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16th-century manual shows 'rocket cat' weaponry



By MICHAEL RUBINKAM

PHILADELPHIA (AP) - You're a 16th century German prince plotting to crush a peasant rebellion, or perhaps you're leading an army against the Ottoman Empire or looking to settle the score with a rival nobleman. What's a guy looking for a tactical edge to do?

Bring on the rocket cats!

Fanciful illustrations from a circa-1530 manual on artillery and siege warfare seem to show jet packs strapped to the backs of cats and doves, with the German-language text helpfully advising military commanders to use them to "set fire to a castle or city which you can't get at otherwise."

Digitized by the University of Pennsylvania, the unusual, full-color illustrations recently caught the attention of an Australian book blog and then found their way to Penn researcher Mitch Fraas, who set out to unravel the mystery.

"I really didn't know what to make of it," said Fraas, a historian and digital humanities expert at the Penn library. "It clearly looks like there's some sort of jet of fire coming out of a device strapped to these animals."

So were these unfortunate animals from the 1500s really wearing 20th-century technology?

Fraas' conclusion: No. Obviously.

The treatise in question was written by artillery master Franz Helm of Cologne, who was believed to have fought in several skirmishes against the Turks in south-central Europe at a time when gunpowder was changing warfare.

Circulated widely and illustrated by multiple artists, Helm's manual is filled with all sorts of strange and terrible imagery, from bombs packed with shrapnel to missile-like explosive devices studded with spikes - and those weaponized cats and birds.

According to Fraas' translation, Helm explained how animals could be used to deliver incendiary devices: "Create a small sack like a fire-arrow . if you would like to get at a town or castle, seek to obtain a cat from that place. And bind the sack to the back of the cat, ignite it, let it glow well and thereafter let the cat go, so it runs to the nearest castle or town, and out of fear it thinks to hide itself where it ends up in barn hay or straw it will be ignited."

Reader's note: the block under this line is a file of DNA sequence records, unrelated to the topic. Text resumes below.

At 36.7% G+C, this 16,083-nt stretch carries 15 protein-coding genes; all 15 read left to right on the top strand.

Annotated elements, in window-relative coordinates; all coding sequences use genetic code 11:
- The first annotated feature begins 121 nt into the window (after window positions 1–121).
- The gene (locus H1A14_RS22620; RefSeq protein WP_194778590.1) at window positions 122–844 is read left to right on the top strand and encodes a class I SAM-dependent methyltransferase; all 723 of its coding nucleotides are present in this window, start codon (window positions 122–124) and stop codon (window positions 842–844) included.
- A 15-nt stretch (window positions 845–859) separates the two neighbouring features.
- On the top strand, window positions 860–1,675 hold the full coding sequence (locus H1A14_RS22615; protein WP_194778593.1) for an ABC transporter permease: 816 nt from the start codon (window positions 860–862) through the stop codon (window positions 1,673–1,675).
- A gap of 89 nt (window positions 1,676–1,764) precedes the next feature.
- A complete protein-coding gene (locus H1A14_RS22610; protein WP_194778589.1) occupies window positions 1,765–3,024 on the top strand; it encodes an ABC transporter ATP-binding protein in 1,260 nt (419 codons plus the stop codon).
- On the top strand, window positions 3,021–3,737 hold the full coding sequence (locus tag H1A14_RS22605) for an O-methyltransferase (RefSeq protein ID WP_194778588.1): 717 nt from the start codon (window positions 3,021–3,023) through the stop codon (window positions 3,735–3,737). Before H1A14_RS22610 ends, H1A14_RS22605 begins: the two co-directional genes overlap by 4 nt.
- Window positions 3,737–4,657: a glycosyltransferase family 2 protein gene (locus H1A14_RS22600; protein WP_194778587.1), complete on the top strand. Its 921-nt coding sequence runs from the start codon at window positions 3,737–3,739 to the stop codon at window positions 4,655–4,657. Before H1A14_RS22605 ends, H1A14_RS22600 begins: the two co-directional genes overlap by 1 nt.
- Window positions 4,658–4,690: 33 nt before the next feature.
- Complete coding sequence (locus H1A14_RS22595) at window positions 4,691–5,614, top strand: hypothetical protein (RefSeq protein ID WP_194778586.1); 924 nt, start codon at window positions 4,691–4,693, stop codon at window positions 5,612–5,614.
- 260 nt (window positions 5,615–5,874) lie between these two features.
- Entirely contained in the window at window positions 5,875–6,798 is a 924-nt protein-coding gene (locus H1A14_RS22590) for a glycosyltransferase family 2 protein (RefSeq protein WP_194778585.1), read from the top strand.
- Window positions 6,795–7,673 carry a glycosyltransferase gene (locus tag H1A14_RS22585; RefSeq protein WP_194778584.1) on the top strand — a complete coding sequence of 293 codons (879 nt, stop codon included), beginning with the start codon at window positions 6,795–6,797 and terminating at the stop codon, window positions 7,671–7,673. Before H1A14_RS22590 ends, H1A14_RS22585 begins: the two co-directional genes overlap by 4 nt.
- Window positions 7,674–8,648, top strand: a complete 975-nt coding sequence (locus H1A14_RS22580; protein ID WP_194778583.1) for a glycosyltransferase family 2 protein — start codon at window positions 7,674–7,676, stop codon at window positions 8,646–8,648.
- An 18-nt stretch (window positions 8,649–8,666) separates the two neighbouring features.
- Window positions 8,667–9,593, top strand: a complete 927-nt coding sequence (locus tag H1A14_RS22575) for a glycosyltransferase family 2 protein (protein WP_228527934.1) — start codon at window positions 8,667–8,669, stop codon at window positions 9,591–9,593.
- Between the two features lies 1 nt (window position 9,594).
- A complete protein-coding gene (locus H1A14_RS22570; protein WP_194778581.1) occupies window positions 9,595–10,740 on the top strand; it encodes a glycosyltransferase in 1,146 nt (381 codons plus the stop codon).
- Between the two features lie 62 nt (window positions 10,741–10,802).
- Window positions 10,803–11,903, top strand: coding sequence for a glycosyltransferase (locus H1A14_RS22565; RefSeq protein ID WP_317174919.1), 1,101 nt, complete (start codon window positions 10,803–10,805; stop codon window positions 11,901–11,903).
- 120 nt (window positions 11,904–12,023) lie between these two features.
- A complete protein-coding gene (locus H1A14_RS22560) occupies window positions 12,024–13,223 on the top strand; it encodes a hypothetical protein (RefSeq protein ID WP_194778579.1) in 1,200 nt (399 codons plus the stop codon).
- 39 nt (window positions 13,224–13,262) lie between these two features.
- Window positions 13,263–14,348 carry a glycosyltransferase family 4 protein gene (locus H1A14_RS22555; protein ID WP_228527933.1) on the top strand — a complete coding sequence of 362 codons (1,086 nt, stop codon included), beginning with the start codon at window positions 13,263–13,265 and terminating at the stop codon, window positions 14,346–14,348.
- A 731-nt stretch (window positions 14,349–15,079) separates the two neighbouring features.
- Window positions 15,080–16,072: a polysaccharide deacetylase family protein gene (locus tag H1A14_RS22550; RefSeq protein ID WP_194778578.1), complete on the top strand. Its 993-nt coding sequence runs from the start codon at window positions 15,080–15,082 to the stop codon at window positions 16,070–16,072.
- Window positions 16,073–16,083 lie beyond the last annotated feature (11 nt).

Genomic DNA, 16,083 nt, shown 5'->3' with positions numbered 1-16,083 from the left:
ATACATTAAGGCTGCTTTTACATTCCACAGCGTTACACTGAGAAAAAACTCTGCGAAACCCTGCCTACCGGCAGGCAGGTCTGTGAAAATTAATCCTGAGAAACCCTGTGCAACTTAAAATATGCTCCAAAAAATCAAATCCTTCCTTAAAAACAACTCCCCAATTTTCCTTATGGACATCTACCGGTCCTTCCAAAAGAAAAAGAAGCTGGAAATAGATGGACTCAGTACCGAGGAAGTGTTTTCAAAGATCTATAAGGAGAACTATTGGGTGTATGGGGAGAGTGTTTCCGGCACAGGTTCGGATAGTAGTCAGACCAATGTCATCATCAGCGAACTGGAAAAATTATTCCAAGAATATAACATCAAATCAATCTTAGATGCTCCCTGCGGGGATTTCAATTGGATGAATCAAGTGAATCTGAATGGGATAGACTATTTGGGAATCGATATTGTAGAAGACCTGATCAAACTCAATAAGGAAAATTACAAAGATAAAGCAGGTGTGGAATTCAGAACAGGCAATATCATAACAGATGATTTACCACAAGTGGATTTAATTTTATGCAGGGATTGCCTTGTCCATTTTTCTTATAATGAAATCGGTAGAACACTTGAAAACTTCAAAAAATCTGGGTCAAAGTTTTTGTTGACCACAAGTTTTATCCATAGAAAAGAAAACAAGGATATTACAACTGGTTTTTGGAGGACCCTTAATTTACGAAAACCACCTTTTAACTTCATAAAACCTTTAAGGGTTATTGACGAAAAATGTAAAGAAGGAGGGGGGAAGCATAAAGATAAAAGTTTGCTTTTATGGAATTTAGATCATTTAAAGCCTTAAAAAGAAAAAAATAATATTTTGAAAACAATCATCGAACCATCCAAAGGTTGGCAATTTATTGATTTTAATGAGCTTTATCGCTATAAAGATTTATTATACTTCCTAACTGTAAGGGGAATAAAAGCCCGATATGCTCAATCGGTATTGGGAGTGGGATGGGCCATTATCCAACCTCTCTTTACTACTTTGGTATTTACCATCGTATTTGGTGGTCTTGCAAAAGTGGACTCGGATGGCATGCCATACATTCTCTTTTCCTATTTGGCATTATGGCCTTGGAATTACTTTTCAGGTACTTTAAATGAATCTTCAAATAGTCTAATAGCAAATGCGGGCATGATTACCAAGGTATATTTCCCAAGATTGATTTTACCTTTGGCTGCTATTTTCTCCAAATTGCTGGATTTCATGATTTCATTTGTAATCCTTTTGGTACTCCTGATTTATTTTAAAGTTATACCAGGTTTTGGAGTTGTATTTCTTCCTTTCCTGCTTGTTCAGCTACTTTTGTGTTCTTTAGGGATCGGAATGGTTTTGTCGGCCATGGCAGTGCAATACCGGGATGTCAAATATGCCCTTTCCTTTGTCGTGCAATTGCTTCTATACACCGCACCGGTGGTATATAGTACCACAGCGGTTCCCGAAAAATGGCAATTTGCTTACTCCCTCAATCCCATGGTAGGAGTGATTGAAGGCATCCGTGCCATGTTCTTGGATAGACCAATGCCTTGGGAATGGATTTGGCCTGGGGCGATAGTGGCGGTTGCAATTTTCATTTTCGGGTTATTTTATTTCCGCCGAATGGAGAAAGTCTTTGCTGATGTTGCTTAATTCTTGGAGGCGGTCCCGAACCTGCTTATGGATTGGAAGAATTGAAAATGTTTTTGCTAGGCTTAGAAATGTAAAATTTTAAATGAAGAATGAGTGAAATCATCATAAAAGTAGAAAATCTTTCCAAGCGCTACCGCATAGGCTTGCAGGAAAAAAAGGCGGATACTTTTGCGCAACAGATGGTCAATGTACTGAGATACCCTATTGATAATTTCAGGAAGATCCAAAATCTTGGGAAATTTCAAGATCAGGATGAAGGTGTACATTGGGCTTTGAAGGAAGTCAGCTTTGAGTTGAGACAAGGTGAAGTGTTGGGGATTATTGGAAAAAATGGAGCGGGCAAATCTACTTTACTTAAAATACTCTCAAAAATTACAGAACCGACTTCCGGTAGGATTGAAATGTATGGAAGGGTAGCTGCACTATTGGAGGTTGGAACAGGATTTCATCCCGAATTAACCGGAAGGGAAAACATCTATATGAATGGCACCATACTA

In other words, capture a cat from enemy territory, attach a bomb to its back, light the fuse and then hope it runs back home and starts a raging fire.

Fraas said he could find no evidence that cats and birds were used in early modern warfare in the way prescribed by Helm.

A good thing, too.

"Sort of a harebrained scheme," Fraas said. "It seems like a really terrible idea, and very unlikely the animals would run back to where they came from. More likely they'd set your own camp on fire."

'Rocket Cat' Weaponry Plans Found In 16th-Century War Manual

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mduran5671 March 08 2014 at 6:48 PM

guess the cat was suppose to run to the enemy's camp and set on fire? ... or he'd turn arround and set the home camp on fire, maybe that's where the term "friendly fire" comes from.

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okhomejames March 08 2014 at 10:47 AM